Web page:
“Ain’t no mountain high enough,
Ain’t no valley low enough,
Ain’t no river wide enough . . . “
Before every cross country meet, the members of the Bryant Hornets get together and sing that song, made famous by Marvin Gaye and Tammie Terelle back in the 1960’s but revised by the movie “Remember the Titans”.
It fires ’em up.
“That got started 10 years ago,” recalls Hornets head coach Steve Oury. “That crew I had started singing it before meets and every year I keep thinking it’s going to die and it doesn’t. They get together and sing it. I’m usually walking away and shaking my head. But it’s a pretty cool tradition.”
Going into the 2016 season, in fact, Oury’s senior leader on the cross country team was a soft-spoken, leader-by-example kind of guy named John Carder.
“There’s always somebody that has to start it off and John just stepped right into that,” Oury said. “I kind of worried about whether he’d feel comfortable doing that but he did great.”
Carder also proceeded to go out and do great in the competition. He was the individual champion in the 7A-Central Conference meet and earned all-State honors by finishing sixth at the Class 7A championship meet. For the second year in a row, he represented Bryant and the state in the annual Arkansas-Oklahoma All-Star meet.
This spring, he has overcome a nagging injury to score well in the mile and two-mile turning in personal best times including the second-best 3200-meter clocking in the rich distance-running tradition at Bryant High School.
And as he and his teammates prepare for the 2017 conference meet on April 27, Carder, the son of Marty and Mac Carder, officially signed a national letter of intent to continue his education and running career in cross country and track at Arkansas State University in Jonesboro.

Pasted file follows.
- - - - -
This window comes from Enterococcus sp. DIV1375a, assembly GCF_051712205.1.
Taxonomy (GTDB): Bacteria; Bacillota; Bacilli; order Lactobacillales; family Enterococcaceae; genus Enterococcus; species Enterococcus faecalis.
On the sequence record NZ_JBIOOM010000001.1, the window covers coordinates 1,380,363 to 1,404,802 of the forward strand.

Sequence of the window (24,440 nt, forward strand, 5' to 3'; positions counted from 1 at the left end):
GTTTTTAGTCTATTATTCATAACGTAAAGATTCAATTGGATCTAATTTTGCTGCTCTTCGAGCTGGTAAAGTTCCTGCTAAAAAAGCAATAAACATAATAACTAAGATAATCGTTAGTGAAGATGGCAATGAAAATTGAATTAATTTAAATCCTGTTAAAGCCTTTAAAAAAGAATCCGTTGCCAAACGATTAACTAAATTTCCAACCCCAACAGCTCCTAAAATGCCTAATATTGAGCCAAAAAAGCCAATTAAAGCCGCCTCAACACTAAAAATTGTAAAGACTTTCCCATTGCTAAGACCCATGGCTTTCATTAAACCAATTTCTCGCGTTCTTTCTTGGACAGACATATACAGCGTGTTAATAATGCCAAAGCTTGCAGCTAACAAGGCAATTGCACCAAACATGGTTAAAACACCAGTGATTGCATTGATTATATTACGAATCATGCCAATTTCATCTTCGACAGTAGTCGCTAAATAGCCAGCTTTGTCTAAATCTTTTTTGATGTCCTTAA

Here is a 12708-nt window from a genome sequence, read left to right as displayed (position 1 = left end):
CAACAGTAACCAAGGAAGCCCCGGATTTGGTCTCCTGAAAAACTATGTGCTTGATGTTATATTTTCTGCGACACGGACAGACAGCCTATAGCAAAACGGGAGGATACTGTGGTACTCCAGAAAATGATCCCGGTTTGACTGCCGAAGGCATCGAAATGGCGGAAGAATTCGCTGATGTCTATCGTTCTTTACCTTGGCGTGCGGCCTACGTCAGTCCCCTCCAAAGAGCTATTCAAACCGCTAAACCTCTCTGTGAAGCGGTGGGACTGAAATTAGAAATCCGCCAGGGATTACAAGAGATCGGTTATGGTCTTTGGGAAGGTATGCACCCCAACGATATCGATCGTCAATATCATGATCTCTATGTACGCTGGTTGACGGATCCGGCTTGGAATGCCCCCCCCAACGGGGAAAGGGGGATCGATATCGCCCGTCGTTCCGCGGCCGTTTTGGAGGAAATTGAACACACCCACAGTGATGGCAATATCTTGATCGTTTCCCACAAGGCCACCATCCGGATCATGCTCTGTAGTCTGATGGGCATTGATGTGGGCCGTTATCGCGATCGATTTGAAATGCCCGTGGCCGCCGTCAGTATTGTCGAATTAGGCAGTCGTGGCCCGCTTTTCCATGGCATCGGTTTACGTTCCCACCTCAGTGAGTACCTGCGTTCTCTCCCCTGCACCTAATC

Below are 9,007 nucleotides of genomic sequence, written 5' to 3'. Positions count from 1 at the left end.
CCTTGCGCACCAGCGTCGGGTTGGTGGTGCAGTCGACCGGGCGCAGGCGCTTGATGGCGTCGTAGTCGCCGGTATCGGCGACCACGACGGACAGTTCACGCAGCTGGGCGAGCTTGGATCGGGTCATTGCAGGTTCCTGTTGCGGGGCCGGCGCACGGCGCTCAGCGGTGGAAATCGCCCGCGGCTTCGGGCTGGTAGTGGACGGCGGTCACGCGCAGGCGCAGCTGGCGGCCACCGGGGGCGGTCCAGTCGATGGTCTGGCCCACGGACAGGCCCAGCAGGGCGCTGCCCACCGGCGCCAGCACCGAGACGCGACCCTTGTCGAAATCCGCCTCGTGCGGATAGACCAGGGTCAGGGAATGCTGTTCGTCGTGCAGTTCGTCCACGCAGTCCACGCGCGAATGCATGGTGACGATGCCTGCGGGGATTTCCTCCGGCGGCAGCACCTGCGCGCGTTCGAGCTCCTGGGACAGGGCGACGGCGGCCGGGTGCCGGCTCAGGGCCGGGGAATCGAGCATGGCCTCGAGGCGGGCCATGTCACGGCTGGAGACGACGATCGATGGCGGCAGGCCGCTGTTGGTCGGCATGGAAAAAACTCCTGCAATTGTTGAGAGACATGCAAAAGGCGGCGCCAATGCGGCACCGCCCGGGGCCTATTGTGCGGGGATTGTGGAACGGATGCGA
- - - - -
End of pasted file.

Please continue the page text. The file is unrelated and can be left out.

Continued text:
“I started running in eighth grade,” Carder related. “I really just got into it to get out of football but then I figured it’s one of the best things I’ve ever done even though it was just suffering basically. But it’s a good kind.
“And you can make a bunch of friends there,” he added. “I kept training over the summer. That’s the most important part, the summer. And just continued to improve.”
“John is an incredibly hard worker,” Oury said. “He’s been improving steadily throughout his career and I think it’s a testament to his work ethic. He has talent but he’s one of those kids that made the absolute most of the talent he has. He’s usually one of the last guys to leave every day, stays after practice to do work, anything to get better.
“I have no doubt he will handle the demands of college, both academically and athletically because he’s already doing college-level workouts,” the coach mentioned. “His mileage is basically at college level. So I think he’ll have a pretty smooth transition to the college regimen and the academic load. He’s basically already there.
“It’s been a real pleasure to coach him because he’s just a high-quality kid,” he said. “I can’t say enough good things about him.”
The Arkansas State coaches contacted Carder before the State cross country meet.
“I’d been running a couple of good times before that,” he said. “I met up with them at State. They asked me if I wanted to go for a visit and he gave me his email and stuff.
“I took a visit with a couple of other Arkansas runners and I really liked the campus,” he continued. “I liked the community and the people. All the athletics and everything was big there but also it seemed like a pretty good academic school. I liked the smaller community, kind of like Bryant. And it’s not too far away from home so I can come back on the weekends.
“There were a couple of other smaller schools like Hendrix and Rhodes which are private colleges but I just liked the people coming into A-State a lot more,” Carder said, referring to the other freshman committed to the program.
He was not much more than a freshman in high school when Carder saw he needed to assert himself a little.
“I feel like in cross country season in 10th grade I was still trying to get up there because Charlie (Terry) was still here,” he related. “Once he left, it was really just me and some other ninth graders that came up. It kind happened when he graduated.
“I continued just to do the same thing I’d been doing, just kept running more and built on what I’d already done,” Carder said.
“He’s soft-spoken but, at the same time, he understood that he needed to be that leader,” Oury mentioned. “So he stepped up and he did it without changing his personality. When he talked the kids listened.”